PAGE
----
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Home The News News PROFILE: Resilient cultural campaigner pushes for local language studies despite ills

PROFILE: Resilient cultural campaigner pushes for local language studies despite ills

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Union of Education in Taiwan chairperson Cheng Cheng-iok holds a high-school Chinese textbook while speaking at a meeting in Taipei on Feb. 21.
Photo: Chen Chih-chu, Taipei Times

Despite having cancer, 68-year-old Union of Education in Taiwan chairperson Cheng Cheng-iok (鄭正煜) said he would continue urging the Ministry of Education to keep mandatory local language courses for the upcoming junior-high school year.

Born in 1946 in Cieding (茄萣) in what is now Greater Kaohsiung, Cheng became a junior-high school teacher after graduating from Chinese Culture University’s history department.

“I felt first-hand how education under the Chinese Nationalist Party [KMT] was greatly oppressing the local culture,” Cheng said in a recent interview, adding that it was this realization that made him dedicate himself to pro-localization movements in 1986, after he turned 40.

However, Cheng’s first contact with the dangwai (黨外, or “outside the party”) opposition movement was in 1977, when Yang Ching-chu (楊青矗), a novelist known for stories that portrayed the lives of workers, ran for legislator.

Since that year, Cheng said he has worked in every election there has been, including the former post of national representative, legislators and even as part of the team working for Democratic Progressive Party (DPP) candidate Peng Ming-min (彭明敏) during the nation’s first direct presidential election in 1996.

Due to his long-time affiliation with the dangwai, Cheng was been embroiled in the Kaohsiung Incident in 1979. Also known as the Formosa Incident, it began as a mass demonstration organized by Formosa Magazine for International Human Rights Day on Dec. 10, 1979, in Kaohsiung that ended in violent clashes between demonstrators and police. After clashes that day, the government pursued opposition leaders and charged them with sedition.

Although Cheng was not jailed over the Kaohsiung Incident, he was put under surveillance, with police visiting his home every month.

Cheng said the visits continued until former president Lee Teng-hui (李登輝) took office, adding that during this time he owed much to friends, as he had been informed three time that he was being fired from his job.

Despite others using the comment “Male Taiwanese crabs have no cream” (台灣蟳無膏) in jest, alluding to what is considered a lack of Taiwanese culture, Cheng said that such views are wrong.

“The chefs, thugs and the temple ceremonial formations are what form the ‘common’ culture, but Taiwanese still have much to boast about from their ‘elegant’ side,” Cheng said, mentioning musician Chen Su-ti (陳泗治) and former DPP chairman Lin I-hsiung (林義雄) as representatives of what he considers elegant Taiwanese culture.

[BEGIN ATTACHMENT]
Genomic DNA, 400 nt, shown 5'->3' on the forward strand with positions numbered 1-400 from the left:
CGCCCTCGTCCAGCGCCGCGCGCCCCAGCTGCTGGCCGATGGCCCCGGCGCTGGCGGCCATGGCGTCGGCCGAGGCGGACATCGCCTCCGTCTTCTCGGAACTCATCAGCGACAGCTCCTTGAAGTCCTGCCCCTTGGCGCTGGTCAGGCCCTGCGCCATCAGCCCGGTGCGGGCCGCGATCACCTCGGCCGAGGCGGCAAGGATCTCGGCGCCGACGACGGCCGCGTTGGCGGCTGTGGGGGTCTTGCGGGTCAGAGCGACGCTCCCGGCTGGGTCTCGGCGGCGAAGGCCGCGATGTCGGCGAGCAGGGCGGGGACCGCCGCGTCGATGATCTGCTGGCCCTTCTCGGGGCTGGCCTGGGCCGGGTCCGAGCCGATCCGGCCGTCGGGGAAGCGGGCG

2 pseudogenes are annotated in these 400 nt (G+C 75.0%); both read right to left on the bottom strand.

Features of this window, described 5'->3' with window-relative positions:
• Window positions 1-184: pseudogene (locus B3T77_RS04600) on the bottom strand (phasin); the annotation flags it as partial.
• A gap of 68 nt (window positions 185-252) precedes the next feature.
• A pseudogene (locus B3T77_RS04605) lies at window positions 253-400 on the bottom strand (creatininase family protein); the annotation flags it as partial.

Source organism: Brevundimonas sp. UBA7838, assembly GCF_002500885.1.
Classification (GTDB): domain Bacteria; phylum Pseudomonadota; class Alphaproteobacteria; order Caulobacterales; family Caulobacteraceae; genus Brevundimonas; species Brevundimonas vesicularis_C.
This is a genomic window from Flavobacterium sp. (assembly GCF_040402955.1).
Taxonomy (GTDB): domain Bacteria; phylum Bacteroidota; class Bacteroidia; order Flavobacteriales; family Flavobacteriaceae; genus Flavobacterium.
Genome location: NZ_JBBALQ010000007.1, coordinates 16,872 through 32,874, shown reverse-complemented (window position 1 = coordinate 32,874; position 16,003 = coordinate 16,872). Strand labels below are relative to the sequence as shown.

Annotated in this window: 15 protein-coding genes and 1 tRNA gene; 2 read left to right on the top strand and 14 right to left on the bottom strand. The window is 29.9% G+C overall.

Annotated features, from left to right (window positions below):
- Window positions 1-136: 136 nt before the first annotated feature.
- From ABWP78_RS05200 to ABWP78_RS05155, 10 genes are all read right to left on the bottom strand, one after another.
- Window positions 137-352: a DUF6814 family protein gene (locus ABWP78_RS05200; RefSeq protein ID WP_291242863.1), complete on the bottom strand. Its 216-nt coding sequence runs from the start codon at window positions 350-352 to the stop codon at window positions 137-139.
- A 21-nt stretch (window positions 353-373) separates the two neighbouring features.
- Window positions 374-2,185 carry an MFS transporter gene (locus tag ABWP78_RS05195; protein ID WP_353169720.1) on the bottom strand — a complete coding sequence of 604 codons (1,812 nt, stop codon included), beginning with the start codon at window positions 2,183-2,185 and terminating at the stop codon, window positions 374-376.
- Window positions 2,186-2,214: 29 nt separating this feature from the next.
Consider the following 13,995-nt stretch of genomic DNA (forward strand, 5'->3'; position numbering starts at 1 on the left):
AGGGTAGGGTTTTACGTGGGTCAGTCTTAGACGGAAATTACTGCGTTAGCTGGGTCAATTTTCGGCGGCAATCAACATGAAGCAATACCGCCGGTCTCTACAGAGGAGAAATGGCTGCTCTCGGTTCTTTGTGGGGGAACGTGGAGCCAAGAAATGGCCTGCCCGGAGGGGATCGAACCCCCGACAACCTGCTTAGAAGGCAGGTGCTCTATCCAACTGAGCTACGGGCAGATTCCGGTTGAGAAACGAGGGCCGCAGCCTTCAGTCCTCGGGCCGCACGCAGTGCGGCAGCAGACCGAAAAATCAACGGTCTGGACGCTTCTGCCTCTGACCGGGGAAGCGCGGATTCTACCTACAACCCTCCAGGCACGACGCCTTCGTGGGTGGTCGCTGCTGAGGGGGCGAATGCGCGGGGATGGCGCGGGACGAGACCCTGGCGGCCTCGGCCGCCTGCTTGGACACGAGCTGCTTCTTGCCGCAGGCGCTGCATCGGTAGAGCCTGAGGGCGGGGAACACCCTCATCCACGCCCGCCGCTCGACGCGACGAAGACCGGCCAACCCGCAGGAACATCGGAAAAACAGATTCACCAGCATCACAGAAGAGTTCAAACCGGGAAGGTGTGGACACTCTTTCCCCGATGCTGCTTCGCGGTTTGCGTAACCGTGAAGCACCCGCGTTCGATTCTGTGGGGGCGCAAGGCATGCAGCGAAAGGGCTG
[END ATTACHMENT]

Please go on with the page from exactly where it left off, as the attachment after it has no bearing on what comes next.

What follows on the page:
However, Cheng said that these culturally rich people are being sidelined, which serves as an impetus for him to try to rebuild the depth of Taiwanese culture under the nation’s democracy.

“We are calling on the Ministry of Education to list local languages as a mandatory course for junior-high school students to learn the language of their own culture,” Cheng said.

Cheng has written more than 1,500 short stories that are set in Greater Kaohsiung, mainly around Cieding (茄萣), Cishan (旗山) and Zuoying (左營) districts.

“You can only be proud of your culture when you understand the environment around you and the little stories that are passed from generation to generation,” Cheng said.

Cheng used the example of an Aboriginal taxi driver to demonstrate his point. Cheng said he once rode a taxi driven by an Aboriginal man and learned that the driver felt inferior because his family had traditional ear piercings.

“The practice stemmed from the story of an Aboriginal warrior who had brought back foxtail millet seeds in his ear holes during a flood and saved the lives of his tribe,” Cheng said. “One must understand their own history to be dignified.”

Despite being diagnosed with three types of cancer, Cheng said he is optimistic about his condition.

“I hope to be smiling when the time comes,” Cheng said, adding that since he is a follower of Buddhism, he views life to be as light as a gust of wind blowing by or a flower petal dropping to the earth.

Cheng said he taught his children not to feel sadness when he dies, as it is a natural occurrence.

“Taiwan is part of my life and I never regret my dedication to the nation,” Cheng said, adding that he feels honored to have met with friends’ respect and thanks, and considers himself to have led a full life.


Source: Taipei Times - 2014/08/13



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Photo: CNA

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